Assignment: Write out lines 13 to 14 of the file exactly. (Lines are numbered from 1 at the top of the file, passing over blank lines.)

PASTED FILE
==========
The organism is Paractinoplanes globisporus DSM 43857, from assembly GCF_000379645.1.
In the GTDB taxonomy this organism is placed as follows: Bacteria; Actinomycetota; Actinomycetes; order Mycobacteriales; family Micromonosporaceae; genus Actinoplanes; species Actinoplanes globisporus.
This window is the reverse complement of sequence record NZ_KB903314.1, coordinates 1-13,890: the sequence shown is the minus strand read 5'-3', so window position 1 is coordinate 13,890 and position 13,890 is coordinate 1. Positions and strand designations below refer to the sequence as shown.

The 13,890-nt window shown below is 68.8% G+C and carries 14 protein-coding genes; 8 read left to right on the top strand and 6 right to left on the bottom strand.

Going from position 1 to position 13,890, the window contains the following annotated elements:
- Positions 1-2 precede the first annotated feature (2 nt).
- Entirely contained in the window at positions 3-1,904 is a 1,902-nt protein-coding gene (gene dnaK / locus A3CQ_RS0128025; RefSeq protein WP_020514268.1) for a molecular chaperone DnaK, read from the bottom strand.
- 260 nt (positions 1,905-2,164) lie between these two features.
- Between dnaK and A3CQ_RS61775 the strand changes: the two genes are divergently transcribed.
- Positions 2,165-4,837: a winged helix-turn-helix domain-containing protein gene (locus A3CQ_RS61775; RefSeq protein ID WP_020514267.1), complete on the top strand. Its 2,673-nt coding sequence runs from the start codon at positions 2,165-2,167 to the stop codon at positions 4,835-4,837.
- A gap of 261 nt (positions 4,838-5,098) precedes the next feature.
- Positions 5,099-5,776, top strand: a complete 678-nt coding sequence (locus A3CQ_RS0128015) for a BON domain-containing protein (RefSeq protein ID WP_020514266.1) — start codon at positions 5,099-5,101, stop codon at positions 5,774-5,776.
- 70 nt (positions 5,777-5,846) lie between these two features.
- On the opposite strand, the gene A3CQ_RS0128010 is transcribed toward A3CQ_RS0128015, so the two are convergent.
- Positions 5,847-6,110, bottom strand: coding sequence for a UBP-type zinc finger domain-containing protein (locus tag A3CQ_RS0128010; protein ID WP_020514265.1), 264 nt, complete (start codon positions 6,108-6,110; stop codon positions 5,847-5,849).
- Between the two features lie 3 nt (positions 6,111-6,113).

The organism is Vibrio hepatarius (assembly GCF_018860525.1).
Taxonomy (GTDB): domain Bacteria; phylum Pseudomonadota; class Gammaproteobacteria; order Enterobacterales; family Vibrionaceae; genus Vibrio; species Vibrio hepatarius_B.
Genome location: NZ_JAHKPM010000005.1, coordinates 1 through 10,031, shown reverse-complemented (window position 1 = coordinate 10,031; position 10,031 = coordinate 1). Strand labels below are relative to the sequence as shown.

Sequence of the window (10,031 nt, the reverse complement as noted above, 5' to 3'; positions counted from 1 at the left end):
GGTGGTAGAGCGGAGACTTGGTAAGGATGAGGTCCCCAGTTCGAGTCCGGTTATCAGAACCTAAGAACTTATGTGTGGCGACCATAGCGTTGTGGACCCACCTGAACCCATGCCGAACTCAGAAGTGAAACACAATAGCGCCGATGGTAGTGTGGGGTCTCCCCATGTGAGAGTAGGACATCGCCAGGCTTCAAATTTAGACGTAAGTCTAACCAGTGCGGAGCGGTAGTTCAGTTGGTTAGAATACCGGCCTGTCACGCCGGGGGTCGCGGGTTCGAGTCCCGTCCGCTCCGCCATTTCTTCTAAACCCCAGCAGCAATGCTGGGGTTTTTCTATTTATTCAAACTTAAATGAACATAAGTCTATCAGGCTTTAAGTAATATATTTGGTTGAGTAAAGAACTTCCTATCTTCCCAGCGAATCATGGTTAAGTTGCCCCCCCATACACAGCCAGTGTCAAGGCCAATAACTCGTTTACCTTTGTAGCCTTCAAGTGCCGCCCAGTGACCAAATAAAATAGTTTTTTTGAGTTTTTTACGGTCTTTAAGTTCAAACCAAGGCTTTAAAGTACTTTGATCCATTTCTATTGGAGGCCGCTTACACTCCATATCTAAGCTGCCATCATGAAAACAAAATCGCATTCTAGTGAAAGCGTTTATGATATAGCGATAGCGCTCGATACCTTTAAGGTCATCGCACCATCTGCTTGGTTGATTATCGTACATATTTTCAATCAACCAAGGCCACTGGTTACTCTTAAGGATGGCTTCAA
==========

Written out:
- 70 nt (positions 5,777-5,846) lie between these two features.
- On the opposite strand, the gene A3CQ_RS0128010 is transcribed toward A3CQ_RS0128015, so the two are convergent.